As the Center for American Progress article explains, “harsh discipline practices place [students of color] at higher risk of subsequent academic disengagement and increase the probability that they will later drop out.”
Teachers of color are not just important because of how they perceive their students—they’re also important because of how their students perceive them.
If students had teachers of color, Walker-Canton explained, “they would see them as someone who is intellectual.” There are a lot of negative stereotypes about people of color, she continued, and having teachers of color can help break those stereotypes. “It’s sad for a lot of students not to have someone of color to remember in those ways,” she added.
Caldwell, whose daughter is in fifth grade at Spring Glen, can already see the effects that having no teachers of color has on her daughter. “My daughter has already made comments about what hierarchy looks like,” she said. “She’s already conditioned at 10.”
Establishing positive perceptions of people of color are not only empowering for students of color; they are also instructive for white students. “There are few opportunities for white students to encounter black and Latino individuals in a professional context,” explained Highsmith.
No only teachers, but also the curriculum should reflect the diversity of the Hamden school district.
During the Q&A with the audience, Athena Gary, who represents the Third district on Hamden’s Legislative Council, stood up to say that the district needs to focus more on the contributions of black Americans.
Specifically, she said, “we have to include the descendants of slaves in a real way.” Descendants of slaves, she explained, have made enormous contributions to American society, and students need to learn about those contributions.
Many schools have a long way to go on culturally inclusive curriculums. On one end of the spectrum, explained Powell, are schools that simply teach a Eurocentric curriculum and largely ignore the contributions of people of color. Other schools, and in this category she placed Hamden’s schools, take a “tourist approach” to a diverse curriculum. Those schools might have Black History Month, or might have a multicultural day, but they pay those topics only lip service. Perhaps they cover one African American in depth, but they don’t do the topic justice. What schools need to do, she said, is allow students to bring their whole being into the classroom and talk about white supremacy and how it affects their lives.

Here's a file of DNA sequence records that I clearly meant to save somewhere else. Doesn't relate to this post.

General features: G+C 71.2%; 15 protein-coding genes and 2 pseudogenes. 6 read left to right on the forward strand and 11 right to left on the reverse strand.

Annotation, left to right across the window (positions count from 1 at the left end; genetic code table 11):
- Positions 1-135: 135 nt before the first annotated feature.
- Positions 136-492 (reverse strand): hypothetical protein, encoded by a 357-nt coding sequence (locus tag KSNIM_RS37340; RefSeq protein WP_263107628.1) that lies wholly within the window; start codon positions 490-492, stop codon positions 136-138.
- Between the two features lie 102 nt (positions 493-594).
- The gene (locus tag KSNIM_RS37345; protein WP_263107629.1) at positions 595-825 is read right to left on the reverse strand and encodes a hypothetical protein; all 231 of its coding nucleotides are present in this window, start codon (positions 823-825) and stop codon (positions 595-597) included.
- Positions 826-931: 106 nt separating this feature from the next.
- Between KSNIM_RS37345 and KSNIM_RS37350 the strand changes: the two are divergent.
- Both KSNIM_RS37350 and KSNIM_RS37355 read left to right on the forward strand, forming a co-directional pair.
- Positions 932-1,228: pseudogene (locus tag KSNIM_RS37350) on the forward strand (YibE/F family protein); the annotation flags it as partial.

Yet many schools, when trying to teach more culturally inclusive curriculums, find that teachers are not prepared. Canton helped design classes on African American history, race, and Latin American history for Bridgeport Public Schools last year. The problem, he said, was that none of the teachers were equipped to teach those subjects. Changing curriculums will have to involve changing the way teachers are taught, he explained, “because most of our teachers did not take African American studies classes, or Latin American studies classes.”
Can’t Teach Somebody Humanity
The panel agreed that schools around the country need more teachers of color, but it also became clear that educating white teachers about how to teach students of color is essential.
“The number of white teachers in this country is not going to decrease any time soon, that’s just a fact,” said Highsmith. “If we fail to take cultural competency seriously, we will be having these conversations 30, 40 years in the future.” He explained that white teachers can be great teachers for students of color, but they just have to know what they’ve doing.
“Almost all of my students get to my classes and they’ve never talked about white supremacy in school,” said Powell, who teaches equity and social justice at SCSU’s School of Education. Making up for that gap in teaching students’ educations is not a matter of one professional development day, she added. It takes much more work than that.